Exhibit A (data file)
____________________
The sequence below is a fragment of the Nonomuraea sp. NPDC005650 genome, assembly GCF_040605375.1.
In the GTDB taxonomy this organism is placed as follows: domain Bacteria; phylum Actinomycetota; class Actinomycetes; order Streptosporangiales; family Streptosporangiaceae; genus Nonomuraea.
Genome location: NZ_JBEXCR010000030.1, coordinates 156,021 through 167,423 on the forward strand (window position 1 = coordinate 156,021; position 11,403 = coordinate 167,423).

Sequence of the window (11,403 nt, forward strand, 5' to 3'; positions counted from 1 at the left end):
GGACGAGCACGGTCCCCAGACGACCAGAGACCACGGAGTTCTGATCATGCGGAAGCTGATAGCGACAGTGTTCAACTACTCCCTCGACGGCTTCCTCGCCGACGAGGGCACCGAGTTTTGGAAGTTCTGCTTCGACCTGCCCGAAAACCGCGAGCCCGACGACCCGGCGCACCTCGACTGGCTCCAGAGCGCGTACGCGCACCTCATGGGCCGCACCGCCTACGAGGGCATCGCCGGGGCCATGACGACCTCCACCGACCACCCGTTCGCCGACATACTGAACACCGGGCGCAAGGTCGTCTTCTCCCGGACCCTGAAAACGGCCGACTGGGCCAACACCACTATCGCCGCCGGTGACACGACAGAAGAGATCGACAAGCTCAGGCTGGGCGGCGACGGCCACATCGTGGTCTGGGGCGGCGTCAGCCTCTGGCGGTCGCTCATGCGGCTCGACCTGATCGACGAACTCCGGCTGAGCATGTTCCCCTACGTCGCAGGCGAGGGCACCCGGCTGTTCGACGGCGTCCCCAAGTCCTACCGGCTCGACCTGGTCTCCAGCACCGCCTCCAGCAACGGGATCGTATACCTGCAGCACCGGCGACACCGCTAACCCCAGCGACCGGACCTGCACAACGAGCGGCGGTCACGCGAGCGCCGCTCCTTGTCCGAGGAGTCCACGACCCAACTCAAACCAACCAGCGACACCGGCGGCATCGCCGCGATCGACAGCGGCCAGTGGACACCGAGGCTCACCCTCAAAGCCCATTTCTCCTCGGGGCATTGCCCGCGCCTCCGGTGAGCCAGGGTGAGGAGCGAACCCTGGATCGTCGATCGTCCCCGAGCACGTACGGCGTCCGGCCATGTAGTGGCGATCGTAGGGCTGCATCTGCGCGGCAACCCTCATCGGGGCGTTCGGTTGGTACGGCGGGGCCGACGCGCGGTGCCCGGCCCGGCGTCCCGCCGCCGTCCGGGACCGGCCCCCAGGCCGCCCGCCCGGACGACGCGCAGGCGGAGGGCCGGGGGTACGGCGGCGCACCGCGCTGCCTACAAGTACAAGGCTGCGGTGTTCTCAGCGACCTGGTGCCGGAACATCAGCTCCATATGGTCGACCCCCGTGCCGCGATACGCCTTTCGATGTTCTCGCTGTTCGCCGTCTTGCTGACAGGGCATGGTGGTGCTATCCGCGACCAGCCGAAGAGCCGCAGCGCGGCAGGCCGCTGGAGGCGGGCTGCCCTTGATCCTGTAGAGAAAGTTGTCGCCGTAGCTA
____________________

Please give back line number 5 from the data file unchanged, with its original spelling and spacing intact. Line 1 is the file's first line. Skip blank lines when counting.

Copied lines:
GGACGAGCACGGTCCCCAGACGACCAGAGACCACGGAGTTCTGATCATGCGGAAGCTGATAGCGACAGTGTTCAACTACTCCCTCGACGGCTTCCTCGCCGACGAGGGCACCGAGTTTTGGAAGTTCTGCTTCGACCTGCCCGAAAACCGCGAGCCCGACGACCCGGCGCACCTCGACTGGCTCCAGAGCGCGTACGCGCACCTCATGGGCCGCACCGCCTACGAGGGCATCGCCGGGGCCATGACGACCTCCACCGACCACCCGTTCGCCGACATACTGAACACCGGGCGCAAGGTCGTCTTCTCCCGGACCCTGAAAACGGCCGACTGGGCCAACACCACTATCGCCGCCGGTGACACGACAGAAGAGATCGACAAGCTCAGGCTGGGCGGCGACGGCCACATCGTGGTCTGGGGCGGCGTCAGCCTCTGGCGGTCGCTCATGCGGCTCGACCTGATCGACGAACTCCGGCTGAGCATGTTCCCCTACGTCGCAGGCGAGGGCACCCGGCTGTTCGACGGCGTCCCCAAGTCCTACCGGCTCGACCTGGTCTCCAGCACCGCCTCCAGCAACGGGATCGTATACCTGCAGCACCGGCGACACCGCTAACCCCAGCGACCGGACCTGCACAACGAGCGGCGGTCACGCGAGCGCCGCTCCTTGTCCGAGGAGTCCACGACCCAACTCAAACCAACCAGCGACACCGGCGGCATCGCCGCGATCGACAGCGGCCAGTGGACACCGAGGCTCACCCTCAAAGCCCATTTCTCCTCGGGGCATTGCCCGCGCCTCCGGTGAGCCAGGGTGAGGAGCGAACCCTGGATCGTCGATCGTCCCCGAGCACGTACGGCGTCCGGCCATGTAGTGGCGATCGTAGGGCTGCATCTGCGCGGCAACCCTCATCGGGGCGTTCGGTTGGTACGGCGGGGCCGACGCGCGGTGCCCGGCCCGGCGTCCCGCCGCCGTCCGGGACCGGCCCCCAGGCCGCCCGCCCGGACGACGCGCAGGCGGAGGGCCGGGGGTACGGCGGCGCACCGCGCTGCCTACAAGTACAAGGCTGCGGTGTTCTCAGCGACCTGGTGCCGGAACATCAGCTCCATATGGTCGACCCCCGTGCCGCGATACGCCTTTCGATGTTCTCGCTGTTCGCCGTCTTGCTGACAGGGCATGGTGGTGCTATCCGCGACCAGCCGAAGAGCCGCAGCGCGGCAGGCCGCTGGAGGCGGGCTGCCCTTGATCCTGTAGAGAAAGTTGTCGCCGTAGCTA